The Big Idea
Lessons learned from banking in 2023
Tom O'Hara, CFA | December 15, 2023
This document is intended for institutional investors and is not subject to all of the independence and disclosure standards applicable to debt research reports prepared for retail investors.
Several of the traditional measures of bank stability showed their flaws after the bank failures of 2023. Regulatory capital proved inadequate, and tangible capital adjusted for losses in held-to-maturity securities provided a more accurate view of a bank’s solvency cushion. Loan-to-deposit ratios should now also include held-to-maturity securities for a more complete picture of a bank’s illiquid assets. Deposit balances above the FDIC’s insurance limit should get additional scrutiny. And larger cash balances should now be viewed positively. The lesson here is that everyone needs a sharper picture of bank balance sheets.
Capital ratios adjusted for securities portfolio losses should take priority
Looking at capital ratios with risk-weighted assets as the denominator is a helpful start when thinking about a bank’s capital position. But these ratios have shortcomings that became evident during the bank failures of spring 2023. For the most part, these ratios ignore the impact of changes in the value of a bank’s securities portfolio. Banks below $700 billion in assets have had the ability to exclude any negative mark in their available-for-sale (AFS) securities portfolios, shielding their capital ratios as rates moved higher in 2022 and 2023. Banks above $700 billion in assets have not had this luxury, and consequently have designated a much higher percentage of their portfolios as held-to-maturity (HTM), or, as one bank client calls it, hide-to-maturity. For the group of banks tracked by Santander US Capital Markets, banks above $700 billion in assets had a median HTM securities portfolio allocation in the third quarter of 2023 of 66%, whereas banks below $700 billion were only 36% HTM (Exhibit 1). The Basel III Endgame rule proposals would remove this AFS benefit for banks with assets between $100 billion and $700 billion. These banks may be inclined to increase their HTM allocation, but liquidity will continue to be the primary consideration going forward and expect banks to lower HTM.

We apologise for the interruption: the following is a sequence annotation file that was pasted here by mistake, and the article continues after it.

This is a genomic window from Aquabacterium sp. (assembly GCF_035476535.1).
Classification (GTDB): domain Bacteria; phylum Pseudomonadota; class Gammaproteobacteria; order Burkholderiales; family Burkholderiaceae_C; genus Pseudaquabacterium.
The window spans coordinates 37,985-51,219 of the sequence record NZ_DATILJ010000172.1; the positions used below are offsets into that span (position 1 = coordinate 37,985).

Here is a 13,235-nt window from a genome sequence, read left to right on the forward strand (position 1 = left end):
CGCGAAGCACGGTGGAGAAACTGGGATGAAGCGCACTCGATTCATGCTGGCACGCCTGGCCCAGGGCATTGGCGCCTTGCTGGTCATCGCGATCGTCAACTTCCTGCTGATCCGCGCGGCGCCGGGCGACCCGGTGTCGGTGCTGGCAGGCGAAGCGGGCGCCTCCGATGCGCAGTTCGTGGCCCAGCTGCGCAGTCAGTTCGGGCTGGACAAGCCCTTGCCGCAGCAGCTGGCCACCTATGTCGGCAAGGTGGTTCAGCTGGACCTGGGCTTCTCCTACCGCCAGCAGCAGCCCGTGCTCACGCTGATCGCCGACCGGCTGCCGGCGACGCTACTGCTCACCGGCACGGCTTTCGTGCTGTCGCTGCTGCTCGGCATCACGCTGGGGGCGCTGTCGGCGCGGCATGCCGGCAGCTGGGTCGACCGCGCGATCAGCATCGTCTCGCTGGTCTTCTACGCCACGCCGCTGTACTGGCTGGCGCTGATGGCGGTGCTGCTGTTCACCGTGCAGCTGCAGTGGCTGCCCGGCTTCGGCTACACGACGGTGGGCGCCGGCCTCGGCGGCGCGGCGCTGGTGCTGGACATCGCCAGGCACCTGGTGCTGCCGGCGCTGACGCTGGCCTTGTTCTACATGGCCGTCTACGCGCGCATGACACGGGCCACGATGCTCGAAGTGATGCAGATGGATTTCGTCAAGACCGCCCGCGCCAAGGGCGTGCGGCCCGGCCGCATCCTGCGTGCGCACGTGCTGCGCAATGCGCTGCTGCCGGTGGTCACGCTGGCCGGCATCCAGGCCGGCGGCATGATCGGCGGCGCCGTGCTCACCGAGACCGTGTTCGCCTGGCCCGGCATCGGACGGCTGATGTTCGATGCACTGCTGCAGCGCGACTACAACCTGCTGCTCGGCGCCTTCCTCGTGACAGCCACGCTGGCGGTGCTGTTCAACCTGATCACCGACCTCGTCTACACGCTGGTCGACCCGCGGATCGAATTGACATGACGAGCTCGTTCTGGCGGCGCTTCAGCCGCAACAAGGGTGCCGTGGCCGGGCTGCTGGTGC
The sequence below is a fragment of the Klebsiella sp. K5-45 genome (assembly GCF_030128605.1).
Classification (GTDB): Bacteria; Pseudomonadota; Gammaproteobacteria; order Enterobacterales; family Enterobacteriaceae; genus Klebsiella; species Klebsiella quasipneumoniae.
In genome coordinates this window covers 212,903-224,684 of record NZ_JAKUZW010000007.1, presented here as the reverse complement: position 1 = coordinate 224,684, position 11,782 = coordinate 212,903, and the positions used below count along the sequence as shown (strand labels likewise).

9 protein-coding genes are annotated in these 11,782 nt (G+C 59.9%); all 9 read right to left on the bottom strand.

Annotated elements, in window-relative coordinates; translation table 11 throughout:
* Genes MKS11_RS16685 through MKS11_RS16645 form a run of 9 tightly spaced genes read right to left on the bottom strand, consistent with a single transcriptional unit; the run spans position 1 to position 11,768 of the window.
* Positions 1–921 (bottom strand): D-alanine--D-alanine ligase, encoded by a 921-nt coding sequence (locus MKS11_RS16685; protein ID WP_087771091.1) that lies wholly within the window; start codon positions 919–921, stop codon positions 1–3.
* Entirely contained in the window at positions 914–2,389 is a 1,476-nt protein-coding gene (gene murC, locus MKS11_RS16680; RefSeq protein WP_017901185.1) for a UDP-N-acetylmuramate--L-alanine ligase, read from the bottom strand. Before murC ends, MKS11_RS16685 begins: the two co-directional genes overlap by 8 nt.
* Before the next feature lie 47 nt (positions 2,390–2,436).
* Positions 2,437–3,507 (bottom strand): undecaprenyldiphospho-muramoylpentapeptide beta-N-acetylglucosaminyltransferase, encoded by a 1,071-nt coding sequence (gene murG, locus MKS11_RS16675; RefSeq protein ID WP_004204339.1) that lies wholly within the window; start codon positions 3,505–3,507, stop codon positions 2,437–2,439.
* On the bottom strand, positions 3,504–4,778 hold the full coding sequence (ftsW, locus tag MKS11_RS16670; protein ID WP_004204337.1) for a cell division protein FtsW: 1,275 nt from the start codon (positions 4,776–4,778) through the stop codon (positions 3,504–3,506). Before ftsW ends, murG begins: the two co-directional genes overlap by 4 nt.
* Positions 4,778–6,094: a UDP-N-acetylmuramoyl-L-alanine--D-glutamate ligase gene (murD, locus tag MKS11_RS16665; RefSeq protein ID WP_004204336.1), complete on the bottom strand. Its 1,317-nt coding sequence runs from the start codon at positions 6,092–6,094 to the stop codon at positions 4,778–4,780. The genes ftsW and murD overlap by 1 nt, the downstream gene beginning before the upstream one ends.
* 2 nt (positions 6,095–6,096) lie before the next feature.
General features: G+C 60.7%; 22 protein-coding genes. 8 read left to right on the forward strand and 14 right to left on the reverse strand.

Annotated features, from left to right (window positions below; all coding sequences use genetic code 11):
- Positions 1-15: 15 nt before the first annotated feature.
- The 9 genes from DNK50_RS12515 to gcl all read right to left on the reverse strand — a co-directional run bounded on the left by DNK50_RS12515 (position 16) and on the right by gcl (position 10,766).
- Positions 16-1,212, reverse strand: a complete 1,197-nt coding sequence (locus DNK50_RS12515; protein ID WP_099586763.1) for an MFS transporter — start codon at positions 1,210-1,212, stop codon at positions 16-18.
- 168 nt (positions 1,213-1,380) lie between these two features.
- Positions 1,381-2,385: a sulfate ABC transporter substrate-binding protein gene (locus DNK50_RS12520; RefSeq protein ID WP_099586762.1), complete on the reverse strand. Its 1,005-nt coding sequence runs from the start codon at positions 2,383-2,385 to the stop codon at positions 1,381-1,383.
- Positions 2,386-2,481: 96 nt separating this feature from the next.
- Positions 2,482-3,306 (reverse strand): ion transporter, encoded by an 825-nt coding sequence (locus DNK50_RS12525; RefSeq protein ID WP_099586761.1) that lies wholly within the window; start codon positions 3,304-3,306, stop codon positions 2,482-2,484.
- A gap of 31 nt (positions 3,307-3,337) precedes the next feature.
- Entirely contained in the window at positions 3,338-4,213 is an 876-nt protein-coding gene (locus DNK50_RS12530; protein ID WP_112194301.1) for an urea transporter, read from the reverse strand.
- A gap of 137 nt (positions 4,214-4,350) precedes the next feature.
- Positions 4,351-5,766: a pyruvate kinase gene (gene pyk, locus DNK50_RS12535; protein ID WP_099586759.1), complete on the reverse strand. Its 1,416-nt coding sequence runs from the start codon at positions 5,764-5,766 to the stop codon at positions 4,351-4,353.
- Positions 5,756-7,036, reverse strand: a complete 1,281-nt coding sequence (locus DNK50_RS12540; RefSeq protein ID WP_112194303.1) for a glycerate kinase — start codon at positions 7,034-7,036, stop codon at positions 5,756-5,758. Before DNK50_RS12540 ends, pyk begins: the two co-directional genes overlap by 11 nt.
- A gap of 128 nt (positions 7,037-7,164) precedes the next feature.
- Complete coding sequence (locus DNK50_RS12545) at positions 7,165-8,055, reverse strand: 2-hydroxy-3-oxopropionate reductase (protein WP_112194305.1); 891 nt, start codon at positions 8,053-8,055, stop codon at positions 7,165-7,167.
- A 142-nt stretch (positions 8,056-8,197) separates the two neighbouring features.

Exhibit 1: Held-to-maturity securities portfolio allocation should decline
Tangible common equity (TCE) ratios capture the impact of these AFS portfolio market value movements, and therefore are a step in the right direction for determining a bank’s economic capital position. TCE ratios, however, still ignore the impact of HTM portfolio market value changes, so an HTM-adjusted TCE ratio is the most accurate measure of a bank’s actual capital position (Exhibit 2).
Exhibit 2: HTM-adjusted Tangible Common Equity ratios, third quarter 2023
For the median bank in this group, their TCE ratio would be adjusted down by 1 percentage point if HTM marks were included, and some banks would see as high as a 4-point adjustment. Obviously, these negative marks are interest rate related and not credit-driven, so the losses will not be realized as long as the bank has the ability to hold those bonds to maturity. A severe liquidity shortfall such as that experienced by SVB would result in the sale of these bonds, where unrealized losses become realized. When those losses exceed capital, the bank is insolvent.